My son raised this question, "Mom, I saw a show on Discovery about diamond mining in Africa and the horrible conditions involved, and I have really been bothered that you choose to wear diamonds when people are dying to get them." (Months he has worried about this, but would not bring up something he saw as a contradiction to my faith.)
Grace said, "Mom, we can't keep buying chocolate. It was not wrong before we knew about the slavery, but now it would be wrong to keep buying it since we know it involves slavery - especially child slavery."
James, "Mom, what else do we buy that causes people around the world to be in the 'chains of injustice'?"
Grace, "How do we find that out?"
My children broke my heart. At 34, I have never considered James's question. It has been posed to me many times by a variety of sources, and I have always blown it off. After all, this is the 21st century. How bad could it be? It is the companies' responsibility to make sure that their goods are purchased/made with integrity. It is not my responsibility, and I am not guilty. However, looking at that passage in Isaiah and having this conversation with my children has dramatically refocused my thinking. My home is only one household. If we avoid purchasing items that cause people to be mistreated will it really make a difference? Probably not. We do not have huge purchase power. However, I will not be guilty of taking advantage of the poor if I can help it. I do not have a wide base of knowledge about what products are "okay" and which are not. It will take research, but I will be joining others in the fight against the "chains of injustice." Be watching for more information soon. I don't know what this journey will involve for my family or how it may change us. But to the best of my ability I want to seek to live out my faith with my wallet.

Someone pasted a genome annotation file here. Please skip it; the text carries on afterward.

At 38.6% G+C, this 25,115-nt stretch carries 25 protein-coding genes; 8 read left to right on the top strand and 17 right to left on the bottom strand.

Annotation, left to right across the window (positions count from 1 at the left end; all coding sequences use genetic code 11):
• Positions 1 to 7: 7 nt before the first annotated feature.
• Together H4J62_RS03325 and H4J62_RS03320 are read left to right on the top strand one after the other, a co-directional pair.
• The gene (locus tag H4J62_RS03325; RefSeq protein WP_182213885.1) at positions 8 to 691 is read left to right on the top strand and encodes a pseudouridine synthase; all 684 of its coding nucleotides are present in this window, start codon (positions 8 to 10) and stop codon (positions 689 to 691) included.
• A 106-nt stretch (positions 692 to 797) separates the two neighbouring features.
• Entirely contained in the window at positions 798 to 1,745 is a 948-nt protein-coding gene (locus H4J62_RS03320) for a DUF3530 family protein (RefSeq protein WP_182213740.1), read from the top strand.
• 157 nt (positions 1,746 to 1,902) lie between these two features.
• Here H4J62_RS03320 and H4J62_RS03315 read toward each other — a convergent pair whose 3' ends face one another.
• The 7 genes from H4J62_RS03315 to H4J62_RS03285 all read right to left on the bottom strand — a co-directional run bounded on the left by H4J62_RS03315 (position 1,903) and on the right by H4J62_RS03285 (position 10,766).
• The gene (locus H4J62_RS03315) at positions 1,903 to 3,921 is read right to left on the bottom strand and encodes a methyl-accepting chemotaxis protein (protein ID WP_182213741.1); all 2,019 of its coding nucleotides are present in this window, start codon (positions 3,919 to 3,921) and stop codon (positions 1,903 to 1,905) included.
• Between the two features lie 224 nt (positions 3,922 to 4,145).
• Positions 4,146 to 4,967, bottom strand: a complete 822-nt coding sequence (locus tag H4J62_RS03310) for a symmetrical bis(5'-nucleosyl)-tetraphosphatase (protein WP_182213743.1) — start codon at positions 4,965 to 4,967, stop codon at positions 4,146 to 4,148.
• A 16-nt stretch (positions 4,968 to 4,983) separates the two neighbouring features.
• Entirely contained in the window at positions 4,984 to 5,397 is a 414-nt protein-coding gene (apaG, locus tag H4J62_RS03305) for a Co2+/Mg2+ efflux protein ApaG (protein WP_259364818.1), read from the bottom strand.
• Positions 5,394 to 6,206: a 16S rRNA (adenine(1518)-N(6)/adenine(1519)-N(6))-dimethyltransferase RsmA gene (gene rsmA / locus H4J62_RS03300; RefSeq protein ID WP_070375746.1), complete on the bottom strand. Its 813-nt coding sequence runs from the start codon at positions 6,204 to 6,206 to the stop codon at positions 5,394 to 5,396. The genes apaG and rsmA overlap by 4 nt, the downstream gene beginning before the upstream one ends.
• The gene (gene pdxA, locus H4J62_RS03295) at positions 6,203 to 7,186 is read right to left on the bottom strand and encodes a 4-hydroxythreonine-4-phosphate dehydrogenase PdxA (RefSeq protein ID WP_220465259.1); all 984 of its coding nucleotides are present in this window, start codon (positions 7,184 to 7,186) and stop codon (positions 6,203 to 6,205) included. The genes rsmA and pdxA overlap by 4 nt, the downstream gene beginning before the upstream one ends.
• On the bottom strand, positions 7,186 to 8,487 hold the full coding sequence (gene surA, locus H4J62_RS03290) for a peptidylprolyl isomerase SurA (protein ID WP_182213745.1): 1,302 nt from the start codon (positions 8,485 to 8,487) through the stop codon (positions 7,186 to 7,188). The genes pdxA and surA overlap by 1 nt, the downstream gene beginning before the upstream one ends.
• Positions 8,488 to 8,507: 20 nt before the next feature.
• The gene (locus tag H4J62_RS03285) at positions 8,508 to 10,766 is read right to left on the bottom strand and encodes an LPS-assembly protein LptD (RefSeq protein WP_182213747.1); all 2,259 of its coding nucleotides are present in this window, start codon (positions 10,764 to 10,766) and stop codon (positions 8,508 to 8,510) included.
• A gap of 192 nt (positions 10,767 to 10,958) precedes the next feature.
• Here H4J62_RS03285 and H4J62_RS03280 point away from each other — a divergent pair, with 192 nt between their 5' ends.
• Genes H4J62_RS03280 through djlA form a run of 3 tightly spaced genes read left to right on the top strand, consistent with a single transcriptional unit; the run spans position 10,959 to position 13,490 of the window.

So I can still eat the chocolate that I've already purchased, right?